Should we stop? I asked The Man as we approached.

He thought about it. No.

You don’t think we should stop? I asked in surprise.

The Man helps people too. He believes in helping people. I’m not sure why he said no. Maybe it was because there were three hitchhikers and my van only has two seats. Realistically, where would we put them? Maybe it was because three dudes in black standing on an onramp seemed a little sketchy.

I drove past the people, and after The Man got a good look at them, he said I should stop.

I pulled onto the shoulder of the onramp, and The Man got out of the van to talk to the people. Turns out there Group of People on Eventwere two men and a woman. They were Native, as I originally thought, and they were certainly dressed in black. While they may or may not have had gang affiliation, they were not on gang business that Sunday morning. They were on ROCK business, as in rock-n-roll. They were trying to get to Albuquerque for that night’s Ozzy Osbourne farewell concert.

The Man ushered the woman into the passenger seat and got in the back of the van with the two men. The Man sat on the bed, and the young men sat on the floor. Of course Jerico the dog barked at them, thinking they were new friends who obviously should be playing ball with him.

The woman was probably in her early 20. I apologized to her that we were only going about twenty miles down the road, but she seemed grateful for even the short ride. She was pretty excited about the concert, even though she had school the next day.

What are you studying? I asked her.

She was studying welding. Once she received her certificate, she was going travel. She wanted to see the Statue of Liberty. She thought she’d go to Alaska too. She’d heard there were lots of welding jobs in Alaska. She’d heard welder’s helpers—the people who handed tools and swept up—earned $16 an hour there.

I asked her where she’d grown up. I was making chit chat, but I was curious too.

She’d grown up in New Mexico and Arizona. Her dad’s family was from Arizona and her Mom’s family was from New Mexico. Her dad’s family was more traditional, more conservative she told me. In Arizona you had to do things a certain way. In New Mexico it didn’t matter so much how you did things, as long as you got things done. I wasn’t sure if she was referring to carrying out a religious ceremony or cooking stew, but my experience of New Mexico being peopled with laid back folks seemed to be in line with what she’d grown up with there.

As we approached exit 79, I was glad to see both a Love’s travel center and a Petro truck stop right off the interstate. There would be a lot more traffic there than the Ozzy fans would have found at the end of the onramp where we’d picked them up. I don’t have a lot of hitchhiking experience, but I suspected the trio would have better luck getting a ride if they were able to approach drivers and politely ask for what they needed. If three young people in black by the side of the road made me and The Man hesitate, the average driver was not going to stop for them. However, if a driver could talk to the Ozzy pilgrims and realize they were harmless, well, that would certainly increase their chances of getting a ride.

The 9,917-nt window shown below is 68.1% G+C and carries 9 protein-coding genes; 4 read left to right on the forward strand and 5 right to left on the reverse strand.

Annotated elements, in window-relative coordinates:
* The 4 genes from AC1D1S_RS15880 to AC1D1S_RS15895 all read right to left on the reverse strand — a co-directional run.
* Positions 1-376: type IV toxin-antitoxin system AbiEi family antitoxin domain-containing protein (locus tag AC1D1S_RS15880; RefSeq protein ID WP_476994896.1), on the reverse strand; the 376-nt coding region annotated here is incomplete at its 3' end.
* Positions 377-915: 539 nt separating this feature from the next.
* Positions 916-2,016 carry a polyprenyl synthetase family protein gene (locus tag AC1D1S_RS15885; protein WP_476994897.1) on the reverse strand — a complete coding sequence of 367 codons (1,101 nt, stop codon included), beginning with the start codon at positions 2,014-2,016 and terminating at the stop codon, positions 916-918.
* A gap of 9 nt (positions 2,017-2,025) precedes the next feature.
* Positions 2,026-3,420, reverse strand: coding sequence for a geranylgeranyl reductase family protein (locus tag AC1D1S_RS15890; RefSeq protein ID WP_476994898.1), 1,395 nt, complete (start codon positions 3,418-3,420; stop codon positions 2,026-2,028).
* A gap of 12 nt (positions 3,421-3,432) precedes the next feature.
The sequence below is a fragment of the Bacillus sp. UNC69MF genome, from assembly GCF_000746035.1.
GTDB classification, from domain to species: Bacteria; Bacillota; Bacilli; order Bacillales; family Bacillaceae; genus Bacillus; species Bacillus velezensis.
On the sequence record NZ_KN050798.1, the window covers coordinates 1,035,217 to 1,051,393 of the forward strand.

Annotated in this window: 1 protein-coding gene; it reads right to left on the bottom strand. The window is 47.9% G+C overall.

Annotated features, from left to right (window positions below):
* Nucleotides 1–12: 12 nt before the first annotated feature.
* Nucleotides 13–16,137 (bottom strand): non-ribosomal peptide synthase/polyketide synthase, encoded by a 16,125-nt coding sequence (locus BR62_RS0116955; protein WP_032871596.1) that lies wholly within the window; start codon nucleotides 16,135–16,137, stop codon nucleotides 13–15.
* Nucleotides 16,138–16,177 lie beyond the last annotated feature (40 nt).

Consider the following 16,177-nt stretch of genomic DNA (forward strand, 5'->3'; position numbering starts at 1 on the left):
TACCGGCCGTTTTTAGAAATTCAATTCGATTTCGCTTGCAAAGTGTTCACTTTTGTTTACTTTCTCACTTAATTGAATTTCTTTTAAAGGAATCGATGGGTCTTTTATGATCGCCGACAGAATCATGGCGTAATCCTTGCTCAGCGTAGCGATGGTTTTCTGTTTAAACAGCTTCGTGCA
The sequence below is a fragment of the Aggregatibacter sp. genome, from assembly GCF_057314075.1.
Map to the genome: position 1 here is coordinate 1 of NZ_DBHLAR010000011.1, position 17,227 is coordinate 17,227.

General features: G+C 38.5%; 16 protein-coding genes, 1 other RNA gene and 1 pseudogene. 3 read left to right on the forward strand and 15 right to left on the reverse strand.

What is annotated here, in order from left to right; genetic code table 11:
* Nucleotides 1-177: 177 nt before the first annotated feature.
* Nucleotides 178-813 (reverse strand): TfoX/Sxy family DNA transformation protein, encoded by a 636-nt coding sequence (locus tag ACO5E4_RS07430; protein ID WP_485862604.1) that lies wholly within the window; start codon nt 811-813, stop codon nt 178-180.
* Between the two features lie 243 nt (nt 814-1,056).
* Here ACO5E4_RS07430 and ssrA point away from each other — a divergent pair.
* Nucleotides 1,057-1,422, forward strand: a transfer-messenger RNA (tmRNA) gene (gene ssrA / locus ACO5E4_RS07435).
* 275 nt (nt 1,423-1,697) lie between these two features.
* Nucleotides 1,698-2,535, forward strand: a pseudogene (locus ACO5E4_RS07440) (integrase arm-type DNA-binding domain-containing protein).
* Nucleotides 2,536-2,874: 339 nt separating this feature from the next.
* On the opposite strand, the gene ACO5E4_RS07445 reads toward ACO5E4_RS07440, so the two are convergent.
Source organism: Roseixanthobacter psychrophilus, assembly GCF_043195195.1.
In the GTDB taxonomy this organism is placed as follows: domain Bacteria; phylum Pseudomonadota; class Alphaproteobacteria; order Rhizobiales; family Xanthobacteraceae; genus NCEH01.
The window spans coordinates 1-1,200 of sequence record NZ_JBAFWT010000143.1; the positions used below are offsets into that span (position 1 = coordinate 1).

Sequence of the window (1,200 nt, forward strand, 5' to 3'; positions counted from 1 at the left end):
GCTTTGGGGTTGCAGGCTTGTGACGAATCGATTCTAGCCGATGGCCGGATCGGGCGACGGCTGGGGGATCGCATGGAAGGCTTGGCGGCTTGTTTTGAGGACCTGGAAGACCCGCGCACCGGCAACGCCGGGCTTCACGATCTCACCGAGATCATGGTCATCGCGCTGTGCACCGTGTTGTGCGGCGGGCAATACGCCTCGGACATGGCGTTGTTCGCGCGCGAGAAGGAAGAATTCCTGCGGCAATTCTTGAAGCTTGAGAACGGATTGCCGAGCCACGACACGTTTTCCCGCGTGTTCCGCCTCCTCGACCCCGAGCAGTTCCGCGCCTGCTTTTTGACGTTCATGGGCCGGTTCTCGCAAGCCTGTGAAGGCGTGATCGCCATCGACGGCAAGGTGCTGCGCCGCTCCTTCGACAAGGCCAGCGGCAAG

I asked the group if they preferred to be dropped at the Love’s or the Petro, and they opted for the Petro. I pulled into the truck stop’s parking lot, and they got out of the van amid thanks and good cheer.

I hope they made it to the Ozzy show and had a rockin’ good time. I only regret that financial considerations kept me from driving them all the way to Albuquerque.

Image courtesy of https://www.pexels.com/photo/group-of-people-on-event-1047443/.

 

Pickup Line

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I think a man tried to pick me up in the 99 cent store.

The city I went to on my days off from work on the mountain was looking rougher all the time. Every time I went down, it seemed like I was seeing more people pushing shopping carts around town, more people popping out from between buildings where they’d obviously spent the night. When I slept in my van in the parking lot of the 24 hour supermarket, other people there were obviously trying to get some shut-eye in their vehicles. All to say either times were increasingly harder in the central California town, or I had started noticing all the people struggling.

In late July, I was in my new favorite place for bargain shopping, the 99 Cents Only store. Of course, some of the items in the store cost more than 99 cents, making the name of the place more than a little confusing, but that’s corporate America for you, always trying to mislead and take advantage of the consumer.